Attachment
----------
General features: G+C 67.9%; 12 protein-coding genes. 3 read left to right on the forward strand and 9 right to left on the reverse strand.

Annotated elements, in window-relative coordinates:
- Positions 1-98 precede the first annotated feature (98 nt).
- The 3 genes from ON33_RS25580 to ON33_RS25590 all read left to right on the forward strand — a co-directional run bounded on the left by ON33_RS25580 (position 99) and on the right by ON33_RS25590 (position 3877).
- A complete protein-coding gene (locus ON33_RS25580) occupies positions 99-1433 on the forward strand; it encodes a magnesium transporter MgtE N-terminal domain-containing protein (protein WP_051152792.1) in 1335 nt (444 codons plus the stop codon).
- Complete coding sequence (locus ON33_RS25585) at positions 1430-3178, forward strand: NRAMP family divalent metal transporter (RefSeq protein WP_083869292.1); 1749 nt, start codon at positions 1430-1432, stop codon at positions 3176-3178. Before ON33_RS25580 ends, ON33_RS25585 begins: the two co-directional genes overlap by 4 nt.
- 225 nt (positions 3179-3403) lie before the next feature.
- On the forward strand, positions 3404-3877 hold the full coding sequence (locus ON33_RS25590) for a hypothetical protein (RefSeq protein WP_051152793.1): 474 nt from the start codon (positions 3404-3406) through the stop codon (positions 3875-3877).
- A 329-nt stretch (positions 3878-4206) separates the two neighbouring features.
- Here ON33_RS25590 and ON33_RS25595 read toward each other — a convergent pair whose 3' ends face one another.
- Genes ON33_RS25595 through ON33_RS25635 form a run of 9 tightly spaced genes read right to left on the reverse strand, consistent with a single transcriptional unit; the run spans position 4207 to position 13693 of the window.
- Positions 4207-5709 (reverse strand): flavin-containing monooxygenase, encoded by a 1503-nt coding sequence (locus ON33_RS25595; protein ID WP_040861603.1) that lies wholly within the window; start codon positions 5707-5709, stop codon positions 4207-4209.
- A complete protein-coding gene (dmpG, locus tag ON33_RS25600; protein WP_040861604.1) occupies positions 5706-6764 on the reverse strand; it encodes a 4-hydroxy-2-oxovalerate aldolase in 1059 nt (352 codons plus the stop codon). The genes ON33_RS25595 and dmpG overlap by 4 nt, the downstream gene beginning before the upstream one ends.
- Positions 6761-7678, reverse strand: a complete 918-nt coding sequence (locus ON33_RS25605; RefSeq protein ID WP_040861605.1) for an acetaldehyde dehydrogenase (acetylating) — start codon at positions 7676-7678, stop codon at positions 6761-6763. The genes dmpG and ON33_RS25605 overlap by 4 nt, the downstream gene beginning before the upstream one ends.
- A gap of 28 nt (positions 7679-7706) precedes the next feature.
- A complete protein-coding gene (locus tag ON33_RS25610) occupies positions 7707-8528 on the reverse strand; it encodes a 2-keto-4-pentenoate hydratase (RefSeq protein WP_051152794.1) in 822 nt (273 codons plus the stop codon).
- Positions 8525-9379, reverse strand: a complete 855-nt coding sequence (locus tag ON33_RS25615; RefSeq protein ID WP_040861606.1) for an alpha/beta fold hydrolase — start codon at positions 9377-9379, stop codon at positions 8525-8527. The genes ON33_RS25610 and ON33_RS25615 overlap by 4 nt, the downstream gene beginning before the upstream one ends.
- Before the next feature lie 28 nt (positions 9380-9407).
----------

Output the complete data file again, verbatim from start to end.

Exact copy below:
General features: G+C 67.9%; 12 protein-coding genes. 3 read left to right on the forward strand and 9 right to left on the reverse strand.

Annotated elements, in window-relative coordinates:
- Positions 1-98 precede the first annotated feature (98 nt).
- The 3 genes from ON33_RS25580 to ON33_RS25590 all read left to right on the forward strand — a co-directional run bounded on the left by ON33_RS25580 (position 99) and on the right by ON33_RS25590 (position 3877).
- A complete protein-coding gene (locus ON33_RS25580) occupies positions 99-1433 on the forward strand; it encodes a magnesium transporter MgtE N-terminal domain-containing protein (protein WP_051152792.1) in 1335 nt (444 codons plus the stop codon).
- Complete coding sequence (locus ON33_RS25585) at positions 1430-3178, forward strand: NRAMP family divalent metal transporter (RefSeq protein WP_083869292.1); 1749 nt, start codon at positions 1430-1432, stop codon at positions 3176-3178. Before ON33_RS25580 ends, ON33_RS25585 begins: the two co-directional genes overlap by 4 nt.
- 225 nt (positions 3179-3403) lie before the next feature.
- On the forward strand, positions 3404-3877 hold the full coding sequence (locus ON33_RS25590) for a hypothetical protein (RefSeq protein WP_051152793.1): 474 nt from the start codon (positions 3404-3406) through the stop codon (positions 3875-3877).
- A 329-nt stretch (positions 3878-4206) separates the two neighbouring features.
- Here ON33_RS25590 and ON33_RS25595 read toward each other — a convergent pair whose 3' ends face one another.
- Genes ON33_RS25595 through ON33_RS25635 form a run of 9 tightly spaced genes read right to left on the reverse strand, consistent with a single transcriptional unit; the run spans position 4207 to position 13693 of the window.
- Positions 4207-5709 (reverse strand): flavin-containing monooxygenase, encoded by a 1503-nt coding sequence (locus ON33_RS25595; protein ID WP_040861603.1) that lies wholly within the window; start codon positions 5707-5709, stop codon positions 4207-4209.
- A complete protein-coding gene (dmpG, locus tag ON33_RS25600; protein WP_040861604.1) occupies positions 5706-6764 on the reverse strand; it encodes a 4-hydroxy-2-oxovalerate aldolase in 1059 nt (352 codons plus the stop codon). The genes ON33_RS25595 and dmpG overlap by 4 nt, the downstream gene beginning before the upstream one ends.
- Positions 6761-7678, reverse strand: a complete 918-nt coding sequence (locus ON33_RS25605; RefSeq protein ID WP_040861605.1) for an acetaldehyde dehydrogenase (acetylating) — start codon at positions 7676-7678, stop codon at positions 6761-6763. The genes dmpG and ON33_RS25605 overlap by 4 nt, the downstream gene beginning before the upstream one ends.
- A gap of 28 nt (positions 7679-7706) precedes the next feature.
- A complete protein-coding gene (locus tag ON33_RS25610) occupies positions 7707-8528 on the reverse strand; it encodes a 2-keto-4-pentenoate hydratase (RefSeq protein WP_051152794.1) in 822 nt (273 codons plus the stop codon).
- Positions 8525-9379, reverse strand: a complete 855-nt coding sequence (locus tag ON33_RS25615; RefSeq protein ID WP_040861606.1) for an alpha/beta fold hydrolase — start codon at positions 9377-9379, stop codon at positions 8525-8527. The genes ON33_RS25610 and ON33_RS25615 overlap by 4 nt, the downstream gene beginning before the upstream one ends.
- Before the next feature lie 28 nt (positions 9380-9407).